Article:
Aaron Hernandez is a tragedy, but a self-inflicted one. The manner in which he lived his life and how he ended it Wednesday morning when he hanged himself by a bed sheet in his prison cell in Shirley is one and the same: He did this, every last brutal plot-twist, to himself.
How can anyone muster genuine sympathy for a 27-year-old sociopathic “Scarface” wannabe who was convicted of one murder and had an ancillary role in at least two others just because once upon a time he had a breathtaking gift for making the first tackler miss?
Feel for the family of Odin Lloyd, whom Hernandez was convicted in April 2015 of murdering two years earlier.
Feel for the families of Daniel de Abreu and Safiro Furtado, who have neither closure nor justice after Hernandez’s acquittal last week in their murders.
Feel for Hernandez’s 4-year-old daughter, brought to court last week to demonstrate the killer’s human side, a little girl who will grow up to discover that her biological father could not or would not subdue his evil tendencies for the sake of being a dad.
But there should no paeans to an athlete dying young. This wasn’t promise lost. This was promise deliberately snuffed out in the same deliberate way in which Hernandez and his toadies discarded Lloyd’s body behind an office park.
Hernandez knew right from wrong; he pandered to the Krafts with a charitable donation after signing a contract extension, selectively turned up the charm, which he possessed in abundance, and, as we learned during his months in court, always tried to cover up the wrongs. But he never stopped choosing them.
It’s not just that Hernandez could have had it all had he resisted the urge to kill; he did have it all. The sweet McMansion in North Attleboro, a beautiful child with a woman who loved him, adulation as a distinctively talented player in the midst of the greatest prolonged football dynasty in history, and the requisite riches ($12 million bonus, $16 million guaranteed) that come with the coveted second NFL contract.
That football career ended abruptly with his arrest in the Lloyd case and subsequent release by the Patriots in July 2013. It feels like longer ago, many of the images of him on the football field having long been deleted from our minds and replaced by images of his smug, defiant, occasionally menacing face in a courtroom.
He was just 23 years old when he played his last game for the Patriots, a 9-catch, 83-yard performance in an AFC Championship game loss to the Ravens. He was unreliable at times, but there was reason to believe then that the remarkably versatile player would become a cornerstone on another championship team. He is forever tied to the franchise, and yet a relic of a relatively distant past, at least in football years, as well.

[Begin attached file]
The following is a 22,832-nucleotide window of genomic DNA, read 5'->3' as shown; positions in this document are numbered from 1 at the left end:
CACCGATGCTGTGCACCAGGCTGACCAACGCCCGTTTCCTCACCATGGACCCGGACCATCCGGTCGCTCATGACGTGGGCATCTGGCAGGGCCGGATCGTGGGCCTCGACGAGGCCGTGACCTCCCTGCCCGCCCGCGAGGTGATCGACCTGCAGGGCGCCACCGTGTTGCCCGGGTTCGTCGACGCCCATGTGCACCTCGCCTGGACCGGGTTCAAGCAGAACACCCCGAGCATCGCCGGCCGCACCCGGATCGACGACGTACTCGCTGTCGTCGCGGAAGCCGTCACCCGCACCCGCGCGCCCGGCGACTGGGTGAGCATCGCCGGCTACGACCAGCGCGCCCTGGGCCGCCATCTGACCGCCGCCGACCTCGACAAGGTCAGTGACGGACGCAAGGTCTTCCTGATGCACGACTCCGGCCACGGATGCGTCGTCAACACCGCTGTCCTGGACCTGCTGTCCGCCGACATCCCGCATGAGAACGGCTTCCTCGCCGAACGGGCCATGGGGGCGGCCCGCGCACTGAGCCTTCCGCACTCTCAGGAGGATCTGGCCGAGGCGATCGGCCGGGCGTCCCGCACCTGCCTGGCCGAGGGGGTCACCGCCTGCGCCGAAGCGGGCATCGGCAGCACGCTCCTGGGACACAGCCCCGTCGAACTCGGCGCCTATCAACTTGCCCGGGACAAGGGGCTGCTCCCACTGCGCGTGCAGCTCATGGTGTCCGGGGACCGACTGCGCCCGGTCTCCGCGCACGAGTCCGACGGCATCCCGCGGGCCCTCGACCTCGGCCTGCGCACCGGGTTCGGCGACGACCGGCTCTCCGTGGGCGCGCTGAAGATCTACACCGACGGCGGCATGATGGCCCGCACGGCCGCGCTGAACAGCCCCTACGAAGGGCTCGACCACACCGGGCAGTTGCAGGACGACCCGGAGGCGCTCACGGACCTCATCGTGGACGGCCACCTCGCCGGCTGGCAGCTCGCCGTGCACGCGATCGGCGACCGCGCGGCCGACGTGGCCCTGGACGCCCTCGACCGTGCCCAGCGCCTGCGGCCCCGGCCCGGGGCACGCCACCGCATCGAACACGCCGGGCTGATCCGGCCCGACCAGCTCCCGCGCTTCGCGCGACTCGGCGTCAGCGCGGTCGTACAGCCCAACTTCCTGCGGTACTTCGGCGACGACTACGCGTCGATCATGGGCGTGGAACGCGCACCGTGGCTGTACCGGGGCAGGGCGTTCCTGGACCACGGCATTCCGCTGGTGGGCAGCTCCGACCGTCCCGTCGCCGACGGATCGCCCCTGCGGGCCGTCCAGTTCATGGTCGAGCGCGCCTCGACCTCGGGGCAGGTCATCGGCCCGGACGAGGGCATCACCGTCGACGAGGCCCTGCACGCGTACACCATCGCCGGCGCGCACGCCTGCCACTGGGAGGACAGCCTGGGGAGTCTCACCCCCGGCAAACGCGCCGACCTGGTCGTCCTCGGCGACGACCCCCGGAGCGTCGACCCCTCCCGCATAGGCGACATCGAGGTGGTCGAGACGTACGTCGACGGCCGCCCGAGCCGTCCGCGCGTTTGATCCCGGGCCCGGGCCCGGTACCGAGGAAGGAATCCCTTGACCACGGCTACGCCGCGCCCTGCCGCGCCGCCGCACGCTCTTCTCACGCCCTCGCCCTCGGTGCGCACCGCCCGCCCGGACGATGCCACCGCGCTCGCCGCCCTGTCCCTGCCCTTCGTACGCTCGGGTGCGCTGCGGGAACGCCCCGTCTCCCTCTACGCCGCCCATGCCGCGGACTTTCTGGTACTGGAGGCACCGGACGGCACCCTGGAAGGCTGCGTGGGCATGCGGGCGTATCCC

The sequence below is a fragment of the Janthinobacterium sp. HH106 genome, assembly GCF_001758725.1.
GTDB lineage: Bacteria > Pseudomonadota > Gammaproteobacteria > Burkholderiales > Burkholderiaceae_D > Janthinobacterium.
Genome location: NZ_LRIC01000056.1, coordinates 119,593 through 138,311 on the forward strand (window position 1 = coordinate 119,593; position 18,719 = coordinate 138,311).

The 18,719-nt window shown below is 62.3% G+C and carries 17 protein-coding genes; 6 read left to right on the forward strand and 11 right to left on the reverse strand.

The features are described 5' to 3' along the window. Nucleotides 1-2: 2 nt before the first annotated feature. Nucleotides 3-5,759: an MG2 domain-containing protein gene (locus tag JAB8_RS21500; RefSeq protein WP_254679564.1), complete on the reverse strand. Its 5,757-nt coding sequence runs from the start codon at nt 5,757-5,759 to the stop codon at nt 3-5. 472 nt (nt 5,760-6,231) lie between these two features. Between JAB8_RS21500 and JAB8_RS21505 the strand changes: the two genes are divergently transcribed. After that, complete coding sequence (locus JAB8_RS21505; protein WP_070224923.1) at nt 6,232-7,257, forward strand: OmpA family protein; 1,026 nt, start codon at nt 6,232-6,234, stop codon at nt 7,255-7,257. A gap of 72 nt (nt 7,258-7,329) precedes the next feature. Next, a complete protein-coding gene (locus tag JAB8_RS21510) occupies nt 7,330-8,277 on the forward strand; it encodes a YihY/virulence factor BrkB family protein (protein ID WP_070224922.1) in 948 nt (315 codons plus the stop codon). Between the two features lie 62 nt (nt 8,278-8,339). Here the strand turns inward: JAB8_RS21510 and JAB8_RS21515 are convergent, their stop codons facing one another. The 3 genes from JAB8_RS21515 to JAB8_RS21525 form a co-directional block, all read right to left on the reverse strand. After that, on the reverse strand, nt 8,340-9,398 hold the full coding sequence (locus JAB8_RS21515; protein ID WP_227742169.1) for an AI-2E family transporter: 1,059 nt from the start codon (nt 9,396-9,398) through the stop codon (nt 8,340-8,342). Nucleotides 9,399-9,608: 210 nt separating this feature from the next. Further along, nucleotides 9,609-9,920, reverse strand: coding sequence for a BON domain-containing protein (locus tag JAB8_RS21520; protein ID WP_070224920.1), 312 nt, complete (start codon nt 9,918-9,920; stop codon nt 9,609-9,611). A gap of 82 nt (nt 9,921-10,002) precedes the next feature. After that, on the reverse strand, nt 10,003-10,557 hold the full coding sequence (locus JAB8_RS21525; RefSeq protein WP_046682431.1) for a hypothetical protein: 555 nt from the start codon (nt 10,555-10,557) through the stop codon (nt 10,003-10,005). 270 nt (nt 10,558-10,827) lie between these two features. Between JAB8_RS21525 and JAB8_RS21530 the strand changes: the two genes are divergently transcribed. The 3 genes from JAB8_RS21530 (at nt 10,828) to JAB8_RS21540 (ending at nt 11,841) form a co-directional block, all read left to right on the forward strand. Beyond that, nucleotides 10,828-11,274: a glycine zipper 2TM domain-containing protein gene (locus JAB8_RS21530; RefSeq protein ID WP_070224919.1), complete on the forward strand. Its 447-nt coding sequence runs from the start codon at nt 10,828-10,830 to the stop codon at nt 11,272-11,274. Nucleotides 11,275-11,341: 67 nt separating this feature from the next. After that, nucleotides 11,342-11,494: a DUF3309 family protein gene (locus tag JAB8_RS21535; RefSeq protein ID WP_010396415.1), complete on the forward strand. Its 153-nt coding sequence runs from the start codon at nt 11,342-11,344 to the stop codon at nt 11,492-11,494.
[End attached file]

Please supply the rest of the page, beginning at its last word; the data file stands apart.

The Patriots endured the scorn he brought to the franchise, winning a pair of Super Bowls while he was incarcerated. But the guilt-by-association finger-waggers persist, attempting to link him to their current status, as if the franchise should possess shame for the association with a disguised psychopath. That is as silly as Bob Ley’s suggestion on ESPN Wednesday that the Patriots should have postponed the White House visit in the wake of his suicide.
He is not one of them, and has not been for a long time. But we can just imagine the outrage had he caught that Hail Mary in Super Bowl XLVI and become a full-fledged, Disney-shilling Super Bowl hero.
To call this a fall from grace for Hernandez is to suggest he ever had any at all. We’ll never know why he was that way, though the amateur psychologists out in abundance Wednesday are happy to take a guess at it. Those who knew him in his youth suggest that the unexpected death of his father when he was 16 years old triggered a metamorphosis into a monster. Others speculate that he might have been suffering from football’s ruthless brain scourge, Chronic Traumatic Encephalopathy.
It’s clear there was something severely wrong with his brain, football-related or not. What drove him to end his life Wednesday morning? Unless a yet-to-be-discovered suicide note exists, we can only speculate.
What we do know is that he chose the life he lived. And in the black morning of a single jail cell, when there was no one left to harm but himself, he chose his death. It’s a tragedy. But I’ll reserve my sympathy for anyone who had the misfortune of running into him at the wrong time along the way.
If you or someone you know is having thoughts of suicide, call the National Suicide Prevention Lifeline at 1-800-273-8255.
Follow Chad Finn on Twitter @GlobeChadFinn.